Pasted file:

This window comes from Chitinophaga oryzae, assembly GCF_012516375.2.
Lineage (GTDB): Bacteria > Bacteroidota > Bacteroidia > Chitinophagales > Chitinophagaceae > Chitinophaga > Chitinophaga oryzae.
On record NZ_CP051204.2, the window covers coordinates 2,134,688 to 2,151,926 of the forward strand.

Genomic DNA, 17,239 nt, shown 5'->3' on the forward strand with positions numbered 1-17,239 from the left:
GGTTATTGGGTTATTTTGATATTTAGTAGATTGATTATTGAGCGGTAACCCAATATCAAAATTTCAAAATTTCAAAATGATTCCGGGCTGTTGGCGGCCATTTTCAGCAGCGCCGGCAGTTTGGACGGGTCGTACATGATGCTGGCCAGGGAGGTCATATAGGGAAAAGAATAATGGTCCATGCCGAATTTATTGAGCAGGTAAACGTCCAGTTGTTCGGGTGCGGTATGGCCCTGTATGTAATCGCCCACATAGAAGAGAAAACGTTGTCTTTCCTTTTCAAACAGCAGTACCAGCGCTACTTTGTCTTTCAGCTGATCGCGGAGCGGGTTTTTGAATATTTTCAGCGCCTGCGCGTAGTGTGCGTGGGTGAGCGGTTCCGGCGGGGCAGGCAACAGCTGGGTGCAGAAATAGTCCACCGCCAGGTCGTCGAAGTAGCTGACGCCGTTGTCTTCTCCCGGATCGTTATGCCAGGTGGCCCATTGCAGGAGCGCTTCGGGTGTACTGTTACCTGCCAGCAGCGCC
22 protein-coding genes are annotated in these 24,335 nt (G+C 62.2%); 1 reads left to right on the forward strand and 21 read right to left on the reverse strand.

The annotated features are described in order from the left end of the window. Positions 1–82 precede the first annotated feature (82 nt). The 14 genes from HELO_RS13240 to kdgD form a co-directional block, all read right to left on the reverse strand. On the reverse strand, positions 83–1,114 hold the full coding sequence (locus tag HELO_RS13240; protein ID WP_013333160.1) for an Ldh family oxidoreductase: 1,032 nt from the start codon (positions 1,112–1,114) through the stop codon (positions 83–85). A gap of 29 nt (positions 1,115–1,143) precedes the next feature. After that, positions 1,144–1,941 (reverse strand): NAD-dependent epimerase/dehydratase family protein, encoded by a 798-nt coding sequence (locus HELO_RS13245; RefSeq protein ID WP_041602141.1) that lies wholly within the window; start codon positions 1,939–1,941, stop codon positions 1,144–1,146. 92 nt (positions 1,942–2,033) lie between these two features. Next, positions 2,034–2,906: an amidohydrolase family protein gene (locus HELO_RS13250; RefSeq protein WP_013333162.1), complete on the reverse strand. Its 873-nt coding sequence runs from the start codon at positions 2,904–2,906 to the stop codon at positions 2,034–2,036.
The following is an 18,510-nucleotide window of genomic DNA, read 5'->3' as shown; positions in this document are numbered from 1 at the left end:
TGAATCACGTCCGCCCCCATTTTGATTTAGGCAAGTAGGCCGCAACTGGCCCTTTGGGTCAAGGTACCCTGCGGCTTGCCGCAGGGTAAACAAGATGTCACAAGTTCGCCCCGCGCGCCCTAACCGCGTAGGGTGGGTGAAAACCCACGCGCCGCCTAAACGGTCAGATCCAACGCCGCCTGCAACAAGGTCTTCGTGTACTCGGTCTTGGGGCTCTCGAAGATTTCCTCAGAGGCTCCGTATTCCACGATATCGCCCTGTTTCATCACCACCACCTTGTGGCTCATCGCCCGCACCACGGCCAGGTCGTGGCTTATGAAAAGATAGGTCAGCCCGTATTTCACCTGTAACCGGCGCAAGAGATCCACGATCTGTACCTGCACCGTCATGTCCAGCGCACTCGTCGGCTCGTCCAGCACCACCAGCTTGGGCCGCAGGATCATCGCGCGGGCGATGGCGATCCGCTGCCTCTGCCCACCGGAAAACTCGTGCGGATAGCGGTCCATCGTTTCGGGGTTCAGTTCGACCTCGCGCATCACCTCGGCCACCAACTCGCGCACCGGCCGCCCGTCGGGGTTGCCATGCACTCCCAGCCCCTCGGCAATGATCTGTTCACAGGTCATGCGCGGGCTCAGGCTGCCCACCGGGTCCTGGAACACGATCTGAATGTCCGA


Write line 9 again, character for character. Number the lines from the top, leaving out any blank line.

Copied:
TGAATCACGTCCGCCCCCATTTTGATTTAGGCAAGTAGGCCGCAACTGGCCCTTTGGGTCAAGGTACCCTGCGGCTTGCCGCAGGGTAAACAAGATGTCACAAGTTCGCCCCGCGCGCCCTAACCGCGTAGGGTGGGTGAAAACCCACGCGCCGCCTAAACGGTCAGATCCAACGCCGCCTGCAACAAGGTCTTCGTGTACTCGGTCTTGGGGCTCTCGAAGATTTCCTCAGAGGCTCCGTATTCCACGATATCGCCCTGTTTCATCACCACCACCTTGTGGCTCATCGCCCGCACCACGGCCAGGTCGTGGCTTATGAAAAGATAGGTCAGCCCGTATTTCACCTGTAACCGGCGCAAGAGATCCACGATCTGTACCTGCACCGTCATGTCCAGCGCACTCGTCGGCTCGTCCAGCACCACCAGCTTGGGCCGCAGGATCATCGCGCGGGCGATGGCGATCCGCTGCCTCTGCCCACCGGAAAACTCGTGCGGATAGCGGTCCATCGTTTCGGGGTTCAGTTCGACCTCGCGCATCACCTCGGCCACCAACTCGCGCACCGGCCGCCCGTCGGGGTTGCCATGCACTCCCAGCCCCTCGGCAATGATCTGTTCACAGGTCATGCGCGGGCTCAGGCTGCCCACCGGGTCCTGGAACACGATCTGAATGTCCGA